FWE is Evans' in-house clothing brand and the Reflective Snood/Neckwarmer is its take on the typical solution for those chilly rides/early mornings when you want to stop the wind whipping around your neck or ears.
The Snood is nothing new: it's a tube of material that can be worn in various ways to keep your head, neck or ears warm and safe from the elements.
When fully extended it is two bands of colour, black and yellow top to bottom, with a reflective strip running its length in two places, 180 degrees apart.
It's long enough that you can keep to one colour if you prefer, by folding it in half, leaving a neckwarmer in either yellow or black of 230mm in length; that's plenty to cover up to your chin and still tuck down inside your jacket to stop any draughts.
The material itself is stretchy so it fits over your head with ease and it springs back enough to close any gaps around your neck. The material is quite thin though, so even when doubled up I'd say it's still not quite warm enough for deep winter use. But being so thin does mean it can fit beneath a helmet without you having to tweak your setup too much.
The reflective strip is a novel idea, and even though most of the material will be tucked beneath your collar, it might just add a little bit of visibility. The only slightly irritating thing is that the reflective material always seems to stay cold – which isn't ideal against the skin.
At £9.99 it's about the same price as a lot of the other neckwarmers we've tested such as this one from Lusso – but nearly double the price of Altura's offering – though both of these look to have a stitched seam top and bottom, which the FWE doesn't, meaning the edges are left looking as if they've been hacked with a pair of scissors. It's not alone in that 'finish' though – so I suppose it all comes down to how much you want the reflective detailing.
Brightly coloured windchill solution for all but the coldest of rides
road.cc test report
Make and model: FWE Reflective Snood/Neckwarmer
Size tested: Graphite/Yellow/Reflective Trim, size: One Size
Tell us what the product is for, and who it's aimed at. What do the manufacturers say about it? How does that compare to your own feelings about it?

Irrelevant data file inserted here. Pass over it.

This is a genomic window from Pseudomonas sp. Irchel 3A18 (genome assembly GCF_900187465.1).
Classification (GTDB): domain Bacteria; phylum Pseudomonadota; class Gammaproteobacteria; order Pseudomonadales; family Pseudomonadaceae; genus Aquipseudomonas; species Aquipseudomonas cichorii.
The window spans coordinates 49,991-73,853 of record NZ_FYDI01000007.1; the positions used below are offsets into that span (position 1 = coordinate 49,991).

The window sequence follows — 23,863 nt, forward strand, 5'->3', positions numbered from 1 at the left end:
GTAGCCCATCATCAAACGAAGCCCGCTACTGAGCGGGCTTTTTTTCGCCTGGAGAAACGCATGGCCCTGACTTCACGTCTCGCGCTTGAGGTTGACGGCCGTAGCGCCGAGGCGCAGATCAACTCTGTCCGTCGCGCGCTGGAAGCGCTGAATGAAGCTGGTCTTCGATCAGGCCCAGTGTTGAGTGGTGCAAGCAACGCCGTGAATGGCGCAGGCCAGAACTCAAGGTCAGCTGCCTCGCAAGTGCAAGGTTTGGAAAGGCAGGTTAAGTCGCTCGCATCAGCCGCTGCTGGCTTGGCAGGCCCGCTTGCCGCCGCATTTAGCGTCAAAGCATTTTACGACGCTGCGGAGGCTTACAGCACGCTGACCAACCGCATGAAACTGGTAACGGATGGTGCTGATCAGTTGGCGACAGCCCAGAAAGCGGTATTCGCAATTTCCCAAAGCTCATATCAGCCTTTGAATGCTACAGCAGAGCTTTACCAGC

The FWE Snood/Neckwarmer is ideal for those chilly rides when you just need something to stop the wind whipping down your neck or over your ears. The reflective strip is a nice touch too.
Tell us some more about the technical aspects of the product?
Discipline - Multisport
Fabric - 100% Polyester
Fabric Properties - High wicking and breathable
Reflectivity - Stealth reflective trim
Bit uneven around the edges.
One size fits all.
How easy is the product to care for? How did it respond to being washed?
Came up clean after a cool wash.
Tell us how the product performed overall when used for its designed purpose
It is warm enough for chilly spring rides but you'd need something thicker for winter.
Tell us what you particularly liked about the product
Reversible colour is quite cool.
Tell us what you particularly disliked about the product
Uneven edges either end where the fabric has been cut.
Did you enjoy using the product? Yes
Would you consider buying the product? Possibly, it's a busy marketplace though.
Would you recommend the product to a friend? Yes
Use this box to explain your score
The FWE Snood looks pretty cool in either colour option, and the reflective stripe is a thoughtful touch, though it can be quite chilly against the skin. Simple and does the job at an OK price.
About the tester
I usually ride: This month's test bike My best bike is: Kinesis Aithien
I've been riding for: 10-20 years I ride: Every day I would class myself as: Expert
I regularly do the following types of riding: time trialling, commuting, club rides, sportives, fixed/singlespeed
Stu knocked out his first road.cc review back in 2009 and since then he's chucked the best part of seventy test bikes around the West Country, a couple of them quite literally! With three alloy and two steel bikes in his fleet he's definitely a metal man (that'll be the engineering background) but is slowly warming to that modern carbon fibre stuff along with fat tyres & disc brakes.
It's not all nostalgia though, after spending the last few years in product design Stu keeps banging on about how 3D printing is going to be the next big thing and he's a sucker for a beautiful paint job too.